Locks, keys, and security of mind: psychodynamic approaches to forensic psychiatry

Yakeley, J. & Adshead, G.

  • In this article, the authors discuss psychological approaches to the understanding of acts of violence and, specifically, psychodynamic approaches to both formulation and treatment. 

Understanding violence: Does psychoanalytic thinking matter?

Meloy, J.R. & Yakeley, J.

  • A coherent psychoanalytic theory of violence has been hindered by the very few psychoanalysts who have actually worked with violent patients, by political allegiance to certain psychoanalytic schools of thought, a na├»ve belief that all violence is typically not intentional, but rather a problem of impulse control, and the lack of understanding of recent neurobiological findings concerning aggression. Although intensive psychoanalytic treatment is usually not appropriate for violent individuals, the authors assert that a comprehensive understanding of violent behavior from a psychoanalytic perspective is of relevance for all mental health practitioners interested in the nature of human aggression.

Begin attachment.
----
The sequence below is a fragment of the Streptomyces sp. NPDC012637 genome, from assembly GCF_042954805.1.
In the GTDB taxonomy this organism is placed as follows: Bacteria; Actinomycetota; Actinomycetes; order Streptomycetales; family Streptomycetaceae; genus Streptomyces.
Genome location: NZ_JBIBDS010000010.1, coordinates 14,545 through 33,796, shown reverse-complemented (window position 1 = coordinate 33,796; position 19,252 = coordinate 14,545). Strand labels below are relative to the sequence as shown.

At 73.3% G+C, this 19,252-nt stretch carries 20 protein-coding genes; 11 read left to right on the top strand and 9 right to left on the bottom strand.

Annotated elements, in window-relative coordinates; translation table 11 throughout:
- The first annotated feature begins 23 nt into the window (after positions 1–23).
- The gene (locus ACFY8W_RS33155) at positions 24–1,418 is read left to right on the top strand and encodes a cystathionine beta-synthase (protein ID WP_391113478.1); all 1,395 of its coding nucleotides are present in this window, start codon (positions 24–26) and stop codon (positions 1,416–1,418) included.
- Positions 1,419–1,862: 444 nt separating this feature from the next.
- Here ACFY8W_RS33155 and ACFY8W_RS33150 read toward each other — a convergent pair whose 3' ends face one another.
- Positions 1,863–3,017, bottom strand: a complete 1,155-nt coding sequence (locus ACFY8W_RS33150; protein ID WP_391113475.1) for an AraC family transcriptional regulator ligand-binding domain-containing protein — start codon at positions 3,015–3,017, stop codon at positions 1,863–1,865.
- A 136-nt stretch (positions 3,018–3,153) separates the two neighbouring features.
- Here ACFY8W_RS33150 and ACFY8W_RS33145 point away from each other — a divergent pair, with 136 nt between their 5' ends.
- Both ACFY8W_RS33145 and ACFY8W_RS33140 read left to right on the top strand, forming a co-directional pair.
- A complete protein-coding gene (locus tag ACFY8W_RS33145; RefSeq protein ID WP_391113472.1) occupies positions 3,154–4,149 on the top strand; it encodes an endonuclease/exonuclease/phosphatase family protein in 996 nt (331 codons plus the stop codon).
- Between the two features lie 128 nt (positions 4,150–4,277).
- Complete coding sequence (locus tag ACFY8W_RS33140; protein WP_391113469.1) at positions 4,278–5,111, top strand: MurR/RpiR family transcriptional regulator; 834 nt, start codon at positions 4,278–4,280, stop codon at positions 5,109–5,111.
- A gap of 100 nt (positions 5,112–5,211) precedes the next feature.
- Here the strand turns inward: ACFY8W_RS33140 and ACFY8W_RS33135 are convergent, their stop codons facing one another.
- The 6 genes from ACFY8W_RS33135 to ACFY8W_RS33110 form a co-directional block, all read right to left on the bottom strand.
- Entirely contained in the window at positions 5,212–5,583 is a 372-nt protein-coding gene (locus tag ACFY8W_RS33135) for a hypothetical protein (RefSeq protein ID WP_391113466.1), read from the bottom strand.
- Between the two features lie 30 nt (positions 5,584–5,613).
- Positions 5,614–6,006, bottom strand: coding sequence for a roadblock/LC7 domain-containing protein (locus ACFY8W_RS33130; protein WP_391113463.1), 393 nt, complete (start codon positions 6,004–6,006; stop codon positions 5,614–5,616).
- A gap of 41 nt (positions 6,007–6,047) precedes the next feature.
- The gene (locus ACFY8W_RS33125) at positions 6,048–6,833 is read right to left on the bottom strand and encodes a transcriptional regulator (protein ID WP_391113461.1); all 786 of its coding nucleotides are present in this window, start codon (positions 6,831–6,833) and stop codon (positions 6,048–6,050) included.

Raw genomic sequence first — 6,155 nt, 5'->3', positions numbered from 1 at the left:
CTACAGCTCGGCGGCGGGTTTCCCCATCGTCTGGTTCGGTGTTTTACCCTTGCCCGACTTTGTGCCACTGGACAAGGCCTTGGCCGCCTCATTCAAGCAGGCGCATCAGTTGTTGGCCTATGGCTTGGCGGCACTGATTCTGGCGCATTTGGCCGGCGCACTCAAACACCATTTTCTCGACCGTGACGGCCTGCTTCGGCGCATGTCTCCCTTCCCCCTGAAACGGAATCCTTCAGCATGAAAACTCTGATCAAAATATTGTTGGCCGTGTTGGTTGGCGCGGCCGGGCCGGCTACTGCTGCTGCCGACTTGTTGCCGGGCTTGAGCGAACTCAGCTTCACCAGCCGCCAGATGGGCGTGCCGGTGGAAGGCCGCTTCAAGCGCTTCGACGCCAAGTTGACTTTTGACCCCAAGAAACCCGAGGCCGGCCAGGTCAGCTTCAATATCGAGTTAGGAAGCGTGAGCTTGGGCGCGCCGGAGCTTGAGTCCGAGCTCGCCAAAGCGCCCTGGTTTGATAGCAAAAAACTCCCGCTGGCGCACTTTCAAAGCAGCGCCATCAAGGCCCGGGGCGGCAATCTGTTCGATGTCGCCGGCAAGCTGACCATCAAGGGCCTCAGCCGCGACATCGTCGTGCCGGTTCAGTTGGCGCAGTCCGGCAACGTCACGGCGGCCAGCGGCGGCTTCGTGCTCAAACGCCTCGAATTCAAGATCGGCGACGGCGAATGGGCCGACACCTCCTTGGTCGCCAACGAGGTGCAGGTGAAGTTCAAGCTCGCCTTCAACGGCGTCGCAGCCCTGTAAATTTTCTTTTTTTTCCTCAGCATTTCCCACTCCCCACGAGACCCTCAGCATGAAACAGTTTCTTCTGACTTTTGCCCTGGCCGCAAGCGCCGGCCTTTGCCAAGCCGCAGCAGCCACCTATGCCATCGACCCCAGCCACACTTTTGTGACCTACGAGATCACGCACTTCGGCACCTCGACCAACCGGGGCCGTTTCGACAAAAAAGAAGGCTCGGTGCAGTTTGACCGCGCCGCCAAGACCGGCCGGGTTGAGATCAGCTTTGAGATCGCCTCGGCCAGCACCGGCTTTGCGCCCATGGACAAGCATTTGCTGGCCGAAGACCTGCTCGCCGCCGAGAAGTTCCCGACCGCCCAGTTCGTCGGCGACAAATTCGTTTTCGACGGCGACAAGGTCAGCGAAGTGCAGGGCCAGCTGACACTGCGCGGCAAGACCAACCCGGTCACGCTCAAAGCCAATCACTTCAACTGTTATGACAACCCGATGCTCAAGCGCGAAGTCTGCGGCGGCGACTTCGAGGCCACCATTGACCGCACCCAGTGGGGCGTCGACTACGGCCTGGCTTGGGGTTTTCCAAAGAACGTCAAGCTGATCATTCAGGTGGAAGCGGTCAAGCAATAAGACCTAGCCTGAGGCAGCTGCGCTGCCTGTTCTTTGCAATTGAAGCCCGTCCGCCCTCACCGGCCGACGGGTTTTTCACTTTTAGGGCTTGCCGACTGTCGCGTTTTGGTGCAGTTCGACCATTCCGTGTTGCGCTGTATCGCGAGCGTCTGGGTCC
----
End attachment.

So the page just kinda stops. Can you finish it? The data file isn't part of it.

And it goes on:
Patients' experiences of forensic psychotherapy

Yakeley, J. & Wood, H.

  • In forensic psychotherapy there may be competing goals and agendas, influenced respectively by concerns about mental health and well-being, risk reduction and psychodynamically-significant change. There has, to date, been no published study of the goals and concerns of forensic patients undergoing therapy. Semi-structured interviews with ten patients considered by their therapists as having gained from forensic psychotherapy were analysed thematically. 

Attachment, mentalization and antisocial personality disorder: The possible contribution of mentalization-based treatment

McGauley, G., Yakeley, J., Williams, A., & Bateman, A.